Biostar H55A+ review

Price when reviewed

Intel’s LGA 1366 processor socket is the preserve of the firm’s most expensive processors, but the LGA 1156 socket accommodates a wider range of Core i3 and Core i5 parts. Combine these cheaper chips with affordable motherboards, such as Biostar’s £59 exc VAT H55A+, and you have the makings of a system that’s both powerful and affordable.

Biostar H55A+ review

For a start, the H55A+ covers all the bases for putting together a capable PC. The processor socket is joined by four DIMM sockets that support up to 16GB of overclocked DDR3 RAM running at 1,866MHz, and a pair of PCI-Express x16 slots sits beside two PCI slots and a PCI Express x1 slot.

The bottom of the board is adorned with a row of colour-coded headers and jumpers: three red USB 2 headers, a yellow front panel header and a blue serial port connector. A thoughtful touch that could prove useful when building a system.

As it’s cheap it isn’t surprising there’s no sign of the mod-cons seen on more expensive models. The second PCI-Express x16 slot runs at just x4 speed, so there’s no chance of CrossFireX or SLI dual graphics. Neither is there any sign of USB 3 or SATA/600, although that isn’t a killer blow. There’s only a four-pin power connector, which won’t endear the Biostar to tweakers or overclockers.

Biostar H55A+

Elsewhere, the limitations are more serious. The backplate connections are limited, with just four USB 2 sockets, and no eSATA or FireWire. There are three audio outputs, but no S/PDIF. You do get D-SUB, DVI-I and HDMI display outputs, though note that these are only enabled when you’re using the integrated graphics on Intel’s Core i3 and i5 CPUs.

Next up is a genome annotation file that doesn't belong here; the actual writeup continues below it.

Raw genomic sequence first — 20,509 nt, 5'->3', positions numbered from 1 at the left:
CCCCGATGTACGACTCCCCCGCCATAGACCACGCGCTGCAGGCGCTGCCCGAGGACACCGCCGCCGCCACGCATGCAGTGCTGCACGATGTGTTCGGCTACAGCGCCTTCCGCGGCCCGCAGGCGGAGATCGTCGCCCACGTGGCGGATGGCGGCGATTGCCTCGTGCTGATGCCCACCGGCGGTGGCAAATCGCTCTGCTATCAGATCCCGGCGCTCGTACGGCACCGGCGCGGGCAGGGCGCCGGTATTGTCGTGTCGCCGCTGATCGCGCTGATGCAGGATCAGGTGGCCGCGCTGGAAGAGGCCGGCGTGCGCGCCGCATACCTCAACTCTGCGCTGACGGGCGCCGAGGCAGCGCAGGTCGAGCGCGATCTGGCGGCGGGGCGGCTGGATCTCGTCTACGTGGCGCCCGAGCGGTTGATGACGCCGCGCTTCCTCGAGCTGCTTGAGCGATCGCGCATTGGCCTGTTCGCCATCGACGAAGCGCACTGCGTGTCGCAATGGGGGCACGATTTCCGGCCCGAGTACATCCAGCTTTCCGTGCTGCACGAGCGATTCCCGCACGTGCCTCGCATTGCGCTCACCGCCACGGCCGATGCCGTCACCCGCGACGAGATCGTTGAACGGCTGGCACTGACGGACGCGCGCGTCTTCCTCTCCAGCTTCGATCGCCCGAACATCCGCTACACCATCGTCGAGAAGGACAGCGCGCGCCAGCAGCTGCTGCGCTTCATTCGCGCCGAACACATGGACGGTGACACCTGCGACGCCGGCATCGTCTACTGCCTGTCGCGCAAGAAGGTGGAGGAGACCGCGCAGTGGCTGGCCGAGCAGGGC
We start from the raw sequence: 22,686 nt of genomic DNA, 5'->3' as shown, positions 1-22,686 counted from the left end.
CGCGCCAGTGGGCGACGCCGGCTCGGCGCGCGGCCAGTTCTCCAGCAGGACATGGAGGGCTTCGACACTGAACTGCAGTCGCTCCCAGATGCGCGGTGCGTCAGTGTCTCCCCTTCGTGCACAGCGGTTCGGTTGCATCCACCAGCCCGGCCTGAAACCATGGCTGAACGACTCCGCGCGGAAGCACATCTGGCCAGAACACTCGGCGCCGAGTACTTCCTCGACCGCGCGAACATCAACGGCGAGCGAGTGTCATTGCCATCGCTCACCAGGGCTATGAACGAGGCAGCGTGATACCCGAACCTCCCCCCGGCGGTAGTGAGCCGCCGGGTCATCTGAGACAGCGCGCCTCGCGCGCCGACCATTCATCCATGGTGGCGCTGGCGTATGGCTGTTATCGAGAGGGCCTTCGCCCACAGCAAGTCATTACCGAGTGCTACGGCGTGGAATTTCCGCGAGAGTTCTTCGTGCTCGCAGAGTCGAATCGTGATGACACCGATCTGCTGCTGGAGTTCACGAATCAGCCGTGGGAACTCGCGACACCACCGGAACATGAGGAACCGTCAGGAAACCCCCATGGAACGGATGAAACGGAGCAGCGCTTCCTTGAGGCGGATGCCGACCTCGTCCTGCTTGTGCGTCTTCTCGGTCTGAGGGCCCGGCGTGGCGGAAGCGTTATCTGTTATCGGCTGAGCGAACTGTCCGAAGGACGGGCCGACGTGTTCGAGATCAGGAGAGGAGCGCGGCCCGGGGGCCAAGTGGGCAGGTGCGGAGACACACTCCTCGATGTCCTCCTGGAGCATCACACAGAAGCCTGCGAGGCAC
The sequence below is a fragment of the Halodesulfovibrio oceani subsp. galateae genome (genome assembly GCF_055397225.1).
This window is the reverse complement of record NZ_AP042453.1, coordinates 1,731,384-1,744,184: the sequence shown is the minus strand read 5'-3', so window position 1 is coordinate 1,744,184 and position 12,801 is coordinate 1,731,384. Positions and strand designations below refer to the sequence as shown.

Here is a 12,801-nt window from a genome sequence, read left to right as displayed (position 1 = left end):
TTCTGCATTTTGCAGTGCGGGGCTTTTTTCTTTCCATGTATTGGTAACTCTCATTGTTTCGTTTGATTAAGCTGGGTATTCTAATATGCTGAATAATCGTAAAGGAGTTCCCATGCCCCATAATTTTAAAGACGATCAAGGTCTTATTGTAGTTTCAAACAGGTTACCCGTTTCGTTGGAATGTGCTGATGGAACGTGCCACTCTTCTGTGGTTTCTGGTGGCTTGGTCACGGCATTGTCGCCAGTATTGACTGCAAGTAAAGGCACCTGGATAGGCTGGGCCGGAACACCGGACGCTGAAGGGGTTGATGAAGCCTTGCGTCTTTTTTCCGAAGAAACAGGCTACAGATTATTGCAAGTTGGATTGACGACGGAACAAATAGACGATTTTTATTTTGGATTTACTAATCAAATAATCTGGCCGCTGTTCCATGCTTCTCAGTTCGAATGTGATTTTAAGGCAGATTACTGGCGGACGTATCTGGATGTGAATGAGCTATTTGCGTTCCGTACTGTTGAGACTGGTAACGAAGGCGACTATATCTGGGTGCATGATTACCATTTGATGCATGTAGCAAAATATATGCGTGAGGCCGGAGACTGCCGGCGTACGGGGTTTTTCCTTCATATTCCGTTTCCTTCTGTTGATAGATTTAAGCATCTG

In comparison, the A-Listed Gigabyte GA-H55M-UD2H, costs only a touch more than the Biostar, offers an additional PCI-Express x16 slot, a backplate with DisplayPort, FireWire and S/PDIF connectors and a wider selection of on-board connectors.

Finally, the BIOS is basic, offering few advanced features beyond the essentials – advanced overclocking profiles and options, for instance, or even detailed fan control settings are all disappointingly missing.

In short, this is a basic motherboard, and while it has everything you’ll need to put together a rudimentary system, it doesn’t offer great value for money.

Only a little extra cash will bag you a board such as the aforementioned Gigabyte, and gain you more flexibility and, importantly, headroom for future expansion into the bargain.


Motherboard form factor micro ATX
Motherboard integrated graphics no


Processor/platform brand (manufacturer) Intel
Processor socket LGA 1156
Motherboard form factor micro ATX
Memory type DDR3
Multi-GPU support yes


Motherboard chipset Intel H55
South bridge Intel ICH10
Number of Ethernet adapters 1
Wired adapter speed 1,000Mbits/sec
Graphics chipset N/A

Onboard Connectors

CPU power connector type 4-pin
Main power connector ATX 24-pin
Memory sockets total 4
Internal SATA connectors 6
Internal PATA connectors 1
Internal floppy connectors 1
Conventional PCI slots total 2
PCI-E x16 slots total 2
PCI-E x8 slots total 0
PCI-E x4 slots total 0
PCI-E x1 slots total 1

Rear ports

PS/2 connectors 1
USB ports (downstream) 4
FireWire ports 0
eSATA ports 0
Optical S/PDIF audio output ports 0
Electrical S/PDIF audio ports 0
3.5mm audio jacks 3
Parallel ports 0
9-pin serial ports 0
Extra port backplane bracket ports none

Diagnostics and tweaking

Motherboard onboard power switch? no
Motherboard onboard reset switch? no
Software overclocking? yes


SATA cables supplied 2
Molex to SATA adaters supplied 1
IDE cables supplied 0
Floppy cables supplied 0

Leave a Reply

Your email address will not be published. Required fields are marked *

Disclaimer: Some pages on this site may include an affiliate link. This does not effect our editorial in any way.